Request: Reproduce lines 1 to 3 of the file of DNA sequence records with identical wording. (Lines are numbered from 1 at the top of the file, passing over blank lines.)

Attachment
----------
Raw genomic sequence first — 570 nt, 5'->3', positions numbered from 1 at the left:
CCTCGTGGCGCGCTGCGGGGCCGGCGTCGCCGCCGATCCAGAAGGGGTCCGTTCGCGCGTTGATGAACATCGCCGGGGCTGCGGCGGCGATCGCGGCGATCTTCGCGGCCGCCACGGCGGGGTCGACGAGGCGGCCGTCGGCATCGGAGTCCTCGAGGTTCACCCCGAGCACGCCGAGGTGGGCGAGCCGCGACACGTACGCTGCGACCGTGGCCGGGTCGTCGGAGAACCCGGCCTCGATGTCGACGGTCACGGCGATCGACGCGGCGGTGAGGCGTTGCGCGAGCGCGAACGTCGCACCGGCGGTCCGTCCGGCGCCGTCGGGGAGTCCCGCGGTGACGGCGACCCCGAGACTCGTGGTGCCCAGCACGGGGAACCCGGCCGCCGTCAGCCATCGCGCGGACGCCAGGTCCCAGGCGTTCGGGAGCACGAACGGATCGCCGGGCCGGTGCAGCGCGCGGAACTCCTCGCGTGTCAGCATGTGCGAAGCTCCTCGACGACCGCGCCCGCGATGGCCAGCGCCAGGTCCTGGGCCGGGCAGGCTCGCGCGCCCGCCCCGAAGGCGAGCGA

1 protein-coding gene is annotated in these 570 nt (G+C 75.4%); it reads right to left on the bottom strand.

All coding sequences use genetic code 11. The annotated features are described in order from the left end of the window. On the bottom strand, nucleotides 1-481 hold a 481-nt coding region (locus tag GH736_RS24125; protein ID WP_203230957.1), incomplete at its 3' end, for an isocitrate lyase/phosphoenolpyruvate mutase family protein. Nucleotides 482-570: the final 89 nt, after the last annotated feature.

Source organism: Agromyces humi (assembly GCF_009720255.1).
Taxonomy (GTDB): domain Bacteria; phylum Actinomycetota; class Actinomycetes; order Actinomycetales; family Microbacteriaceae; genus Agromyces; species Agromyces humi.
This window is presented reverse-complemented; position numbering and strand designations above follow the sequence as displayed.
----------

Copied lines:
Raw genomic sequence first — 570 nt, 5'->3', positions numbered from 1 at the left:
CCTCGTGGCGCGCTGCGGGGCCGGCGTCGCCGCCGATCCAGAAGGGGTCCGTTCGCGCGTTGATGAACATCGCCGGGGCTGCGGCGGCGATCGCGGCGATCTTCGCGGCCGCCACGGCGGGGTCGACGAGGCGGCCGTCGGCATCGGAGTCCTCGAGGTTCACCCCGAGCACGCCGAGGTGGGCGAGCCGCGACACGTACGCTGCGACCGTGGCCGGGTCGTCGGAGAACCCGGCCTCGATGTCGACGGTCACGGCGATCGACGCGGCGGTGAGGCGTTGCGCGAGCGCGAACGTCGCACCGGCGGTCCGTCCGGCGCCGTCGGGGAGTCCCGCGGTGACGGCGACCCCGAGACTCGTGGTGCCCAGCACGGGGAACCCGGCCGCCGTCAGCCATCGCGCGGACGCCAGGTCCCAGGCGTTCGGGAGCACGAACGGATCGCCGGGCCGGTGCAGCGCGCGGAACTCCTCGCGTGTCAGCATGTGCGAAGCTCCTCGACGACCGCGCCCGCGATGGCCAGCGCCAGGTCCTGGGCCGGGCAGGCTCGCGCGCCCGCCCCGAAGGCGAGCGA

1 protein-coding gene is annotated in these 570 nt (G+C 75.4%); it reads right to left on the bottom strand.